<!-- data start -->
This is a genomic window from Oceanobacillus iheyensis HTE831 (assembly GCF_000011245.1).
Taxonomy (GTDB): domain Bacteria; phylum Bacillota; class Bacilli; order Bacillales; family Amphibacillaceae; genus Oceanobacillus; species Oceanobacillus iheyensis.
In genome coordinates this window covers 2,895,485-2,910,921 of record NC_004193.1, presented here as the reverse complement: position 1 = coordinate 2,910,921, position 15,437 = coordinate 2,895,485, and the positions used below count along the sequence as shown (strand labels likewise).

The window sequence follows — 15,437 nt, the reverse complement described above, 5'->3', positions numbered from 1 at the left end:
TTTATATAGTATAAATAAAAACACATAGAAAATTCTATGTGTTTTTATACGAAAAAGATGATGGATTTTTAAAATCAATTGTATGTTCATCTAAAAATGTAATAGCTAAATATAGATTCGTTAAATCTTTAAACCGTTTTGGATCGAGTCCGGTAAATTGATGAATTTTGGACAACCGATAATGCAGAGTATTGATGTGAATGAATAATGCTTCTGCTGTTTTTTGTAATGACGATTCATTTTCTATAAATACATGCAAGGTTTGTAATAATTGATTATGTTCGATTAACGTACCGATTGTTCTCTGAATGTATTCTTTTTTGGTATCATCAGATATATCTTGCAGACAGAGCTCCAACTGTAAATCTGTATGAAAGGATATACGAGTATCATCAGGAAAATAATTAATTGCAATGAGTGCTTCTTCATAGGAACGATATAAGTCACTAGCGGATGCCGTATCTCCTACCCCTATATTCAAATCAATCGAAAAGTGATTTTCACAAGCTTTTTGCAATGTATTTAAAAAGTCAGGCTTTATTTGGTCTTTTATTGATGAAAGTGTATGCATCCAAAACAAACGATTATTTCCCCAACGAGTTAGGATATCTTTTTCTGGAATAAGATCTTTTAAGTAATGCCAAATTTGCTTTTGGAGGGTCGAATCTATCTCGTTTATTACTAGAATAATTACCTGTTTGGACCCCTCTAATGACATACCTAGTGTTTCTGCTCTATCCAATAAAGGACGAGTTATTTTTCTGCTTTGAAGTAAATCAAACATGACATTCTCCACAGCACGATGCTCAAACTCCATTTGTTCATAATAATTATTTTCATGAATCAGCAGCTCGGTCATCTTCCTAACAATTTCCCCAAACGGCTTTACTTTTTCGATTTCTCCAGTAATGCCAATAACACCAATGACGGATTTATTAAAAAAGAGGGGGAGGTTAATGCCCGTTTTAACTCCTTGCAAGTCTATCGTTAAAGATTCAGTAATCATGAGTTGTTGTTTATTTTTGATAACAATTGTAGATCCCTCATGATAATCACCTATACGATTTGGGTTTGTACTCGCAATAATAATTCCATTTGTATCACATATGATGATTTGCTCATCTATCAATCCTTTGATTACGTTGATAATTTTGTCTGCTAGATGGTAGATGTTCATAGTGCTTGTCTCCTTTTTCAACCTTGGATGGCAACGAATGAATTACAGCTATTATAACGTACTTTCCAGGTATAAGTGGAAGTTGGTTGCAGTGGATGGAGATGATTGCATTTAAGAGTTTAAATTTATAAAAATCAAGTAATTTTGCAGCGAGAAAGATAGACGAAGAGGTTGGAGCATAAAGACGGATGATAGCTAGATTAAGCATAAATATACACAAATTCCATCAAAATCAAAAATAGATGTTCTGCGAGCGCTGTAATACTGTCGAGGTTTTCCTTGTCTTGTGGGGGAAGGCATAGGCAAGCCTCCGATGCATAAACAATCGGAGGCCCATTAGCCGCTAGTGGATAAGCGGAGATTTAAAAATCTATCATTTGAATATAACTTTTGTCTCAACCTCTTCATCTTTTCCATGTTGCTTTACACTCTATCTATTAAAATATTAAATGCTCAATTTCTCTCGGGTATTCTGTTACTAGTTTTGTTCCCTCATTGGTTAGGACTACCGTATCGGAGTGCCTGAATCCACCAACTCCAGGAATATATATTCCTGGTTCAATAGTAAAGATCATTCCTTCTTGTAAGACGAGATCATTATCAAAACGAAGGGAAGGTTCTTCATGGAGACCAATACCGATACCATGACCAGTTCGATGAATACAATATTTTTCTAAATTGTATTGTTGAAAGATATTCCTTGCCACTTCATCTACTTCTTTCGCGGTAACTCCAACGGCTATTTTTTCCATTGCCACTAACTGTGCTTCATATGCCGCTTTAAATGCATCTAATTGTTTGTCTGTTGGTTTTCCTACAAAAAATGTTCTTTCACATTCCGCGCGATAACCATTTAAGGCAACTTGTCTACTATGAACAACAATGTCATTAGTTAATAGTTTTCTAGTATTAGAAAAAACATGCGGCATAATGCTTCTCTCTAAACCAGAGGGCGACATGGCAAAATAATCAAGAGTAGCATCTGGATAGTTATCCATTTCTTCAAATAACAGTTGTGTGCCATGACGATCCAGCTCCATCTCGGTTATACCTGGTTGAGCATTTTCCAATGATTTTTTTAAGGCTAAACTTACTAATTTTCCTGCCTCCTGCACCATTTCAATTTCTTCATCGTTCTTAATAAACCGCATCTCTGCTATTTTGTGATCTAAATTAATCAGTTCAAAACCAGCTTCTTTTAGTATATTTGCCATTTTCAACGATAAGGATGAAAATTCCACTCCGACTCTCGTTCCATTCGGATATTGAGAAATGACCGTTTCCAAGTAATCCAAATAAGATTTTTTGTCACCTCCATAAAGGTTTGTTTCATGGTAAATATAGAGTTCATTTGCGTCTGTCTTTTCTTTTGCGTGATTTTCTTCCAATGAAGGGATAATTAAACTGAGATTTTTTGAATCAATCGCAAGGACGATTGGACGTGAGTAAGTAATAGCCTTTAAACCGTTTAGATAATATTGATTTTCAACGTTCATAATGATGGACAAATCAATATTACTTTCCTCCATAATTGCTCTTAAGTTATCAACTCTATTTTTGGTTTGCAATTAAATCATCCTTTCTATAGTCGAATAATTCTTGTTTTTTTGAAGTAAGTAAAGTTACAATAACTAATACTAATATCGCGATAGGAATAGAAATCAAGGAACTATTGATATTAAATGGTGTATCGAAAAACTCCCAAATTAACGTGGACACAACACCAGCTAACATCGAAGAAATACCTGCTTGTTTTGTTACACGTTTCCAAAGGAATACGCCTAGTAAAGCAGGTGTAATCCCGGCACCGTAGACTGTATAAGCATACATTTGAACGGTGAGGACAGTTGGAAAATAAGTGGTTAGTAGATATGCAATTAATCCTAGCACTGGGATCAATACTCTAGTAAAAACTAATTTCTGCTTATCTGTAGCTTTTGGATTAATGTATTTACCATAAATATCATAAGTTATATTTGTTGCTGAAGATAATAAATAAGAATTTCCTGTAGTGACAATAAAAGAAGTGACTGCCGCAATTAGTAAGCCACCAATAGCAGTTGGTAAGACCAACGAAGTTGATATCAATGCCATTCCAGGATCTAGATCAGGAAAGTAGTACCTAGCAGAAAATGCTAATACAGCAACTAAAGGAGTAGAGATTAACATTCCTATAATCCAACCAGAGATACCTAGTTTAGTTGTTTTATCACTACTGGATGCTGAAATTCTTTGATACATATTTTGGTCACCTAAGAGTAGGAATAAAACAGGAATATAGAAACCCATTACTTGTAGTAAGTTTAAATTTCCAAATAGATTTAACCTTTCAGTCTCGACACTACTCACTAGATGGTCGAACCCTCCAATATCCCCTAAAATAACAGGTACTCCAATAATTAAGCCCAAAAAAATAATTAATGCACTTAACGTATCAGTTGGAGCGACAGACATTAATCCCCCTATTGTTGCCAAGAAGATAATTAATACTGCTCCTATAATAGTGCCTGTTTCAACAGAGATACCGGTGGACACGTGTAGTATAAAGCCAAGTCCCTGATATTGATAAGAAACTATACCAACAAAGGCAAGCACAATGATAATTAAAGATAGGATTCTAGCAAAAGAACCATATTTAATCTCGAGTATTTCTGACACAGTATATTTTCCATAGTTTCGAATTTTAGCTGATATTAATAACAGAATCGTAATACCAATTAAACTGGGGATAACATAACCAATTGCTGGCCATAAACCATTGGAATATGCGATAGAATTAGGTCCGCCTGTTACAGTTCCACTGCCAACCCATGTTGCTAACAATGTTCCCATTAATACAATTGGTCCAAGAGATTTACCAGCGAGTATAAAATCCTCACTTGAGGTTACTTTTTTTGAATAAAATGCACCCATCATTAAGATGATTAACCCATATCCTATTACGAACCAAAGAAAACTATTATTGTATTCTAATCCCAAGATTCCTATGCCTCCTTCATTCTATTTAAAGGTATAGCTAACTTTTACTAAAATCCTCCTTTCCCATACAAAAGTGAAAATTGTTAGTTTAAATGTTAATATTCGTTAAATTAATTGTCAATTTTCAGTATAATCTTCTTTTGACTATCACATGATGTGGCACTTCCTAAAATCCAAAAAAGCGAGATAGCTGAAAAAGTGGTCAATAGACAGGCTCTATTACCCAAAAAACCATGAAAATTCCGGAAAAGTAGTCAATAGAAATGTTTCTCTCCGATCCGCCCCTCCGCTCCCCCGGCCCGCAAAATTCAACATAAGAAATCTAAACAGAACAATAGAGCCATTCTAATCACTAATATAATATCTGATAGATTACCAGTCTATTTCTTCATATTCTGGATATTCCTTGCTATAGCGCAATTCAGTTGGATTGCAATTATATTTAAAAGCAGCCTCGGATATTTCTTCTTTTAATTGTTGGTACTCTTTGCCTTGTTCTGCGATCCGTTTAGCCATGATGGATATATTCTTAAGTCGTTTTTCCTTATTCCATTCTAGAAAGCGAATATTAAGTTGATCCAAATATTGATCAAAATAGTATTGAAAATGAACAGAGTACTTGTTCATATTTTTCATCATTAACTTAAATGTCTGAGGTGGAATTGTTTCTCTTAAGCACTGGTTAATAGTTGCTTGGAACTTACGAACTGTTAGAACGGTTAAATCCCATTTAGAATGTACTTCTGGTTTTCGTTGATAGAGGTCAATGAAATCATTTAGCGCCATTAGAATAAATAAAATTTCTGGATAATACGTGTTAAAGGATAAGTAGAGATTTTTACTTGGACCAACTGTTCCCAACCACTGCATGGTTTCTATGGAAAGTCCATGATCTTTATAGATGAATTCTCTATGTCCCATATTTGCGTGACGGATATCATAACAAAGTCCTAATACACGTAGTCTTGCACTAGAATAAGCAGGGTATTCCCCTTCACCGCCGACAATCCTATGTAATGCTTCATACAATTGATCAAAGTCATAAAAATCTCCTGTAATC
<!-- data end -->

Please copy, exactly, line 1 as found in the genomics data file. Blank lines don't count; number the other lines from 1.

This is a genomic window from Oceanobacillus iheyensis HTE831 (assembly GCF_000011245.1).